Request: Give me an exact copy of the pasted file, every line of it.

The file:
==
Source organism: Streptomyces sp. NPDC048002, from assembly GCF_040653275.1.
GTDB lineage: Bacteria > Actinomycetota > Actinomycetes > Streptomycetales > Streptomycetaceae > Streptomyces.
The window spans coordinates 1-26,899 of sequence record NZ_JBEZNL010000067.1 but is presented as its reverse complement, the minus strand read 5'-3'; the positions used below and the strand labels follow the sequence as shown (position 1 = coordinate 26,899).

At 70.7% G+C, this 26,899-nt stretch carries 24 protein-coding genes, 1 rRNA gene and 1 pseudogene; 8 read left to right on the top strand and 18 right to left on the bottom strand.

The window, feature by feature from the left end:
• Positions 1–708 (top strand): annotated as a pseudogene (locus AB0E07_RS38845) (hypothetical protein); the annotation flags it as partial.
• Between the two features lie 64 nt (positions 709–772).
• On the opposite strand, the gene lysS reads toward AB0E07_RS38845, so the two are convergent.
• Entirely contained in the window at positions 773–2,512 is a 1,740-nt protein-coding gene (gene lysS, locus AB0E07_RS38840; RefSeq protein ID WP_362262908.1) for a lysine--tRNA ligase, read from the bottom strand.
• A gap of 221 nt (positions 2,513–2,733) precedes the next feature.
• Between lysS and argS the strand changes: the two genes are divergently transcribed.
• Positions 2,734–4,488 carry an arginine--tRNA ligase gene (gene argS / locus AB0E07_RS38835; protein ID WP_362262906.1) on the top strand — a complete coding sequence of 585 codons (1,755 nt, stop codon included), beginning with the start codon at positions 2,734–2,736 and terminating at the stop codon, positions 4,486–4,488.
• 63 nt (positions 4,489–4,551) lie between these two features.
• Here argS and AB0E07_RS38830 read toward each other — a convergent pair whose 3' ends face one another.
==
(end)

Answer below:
Source organism: Streptomyces sp. NPDC048002, from assembly GCF_040653275.1.
GTDB lineage: Bacteria > Actinomycetota > Actinomycetes > Streptomycetales > Streptomycetaceae > Streptomyces.
The window spans coordinates 1-26,899 of sequence record NZ_JBEZNL010000067.1 but is presented as its reverse complement, the minus strand read 5'-3'; the positions used below and the strand labels follow the sequence as shown (position 1 = coordinate 26,899).

At 70.7% G+C, this 26,899-nt stretch carries 24 protein-coding genes, 1 rRNA gene and 1 pseudogene; 8 read left to right on the top strand and 18 right to left on the bottom strand.

The window, feature by feature from the left end:
• Positions 1–708 (top strand): annotated as a pseudogene (locus AB0E07_RS38845) (hypothetical protein); the annotation flags it as partial.
• Between the two features lie 64 nt (positions 709–772).
• On the opposite strand, the gene lysS reads toward AB0E07_RS38845, so the two are convergent.
• Entirely contained in the window at positions 773–2,512 is a 1,740-nt protein-coding gene (gene lysS, locus AB0E07_RS38840; RefSeq protein ID WP_362262908.1) for a lysine--tRNA ligase, read from the bottom strand.
• A gap of 221 nt (positions 2,513–2,733) precedes the next feature.
• Between lysS and argS the strand changes: the two genes are divergently transcribed.
• Positions 2,734–4,488 carry an arginine--tRNA ligase gene (gene argS / locus AB0E07_RS38835; protein ID WP_362262906.1) on the top strand — a complete coding sequence of 585 codons (1,755 nt, stop codon included), beginning with the start codon at positions 2,734–2,736 and terminating at the stop codon, positions 4,486–4,488.
• 63 nt (positions 4,489–4,551) lie between these two features.
• Here argS and AB0E07_RS38830 read toward each other — a convergent pair whose 3' ends face one another.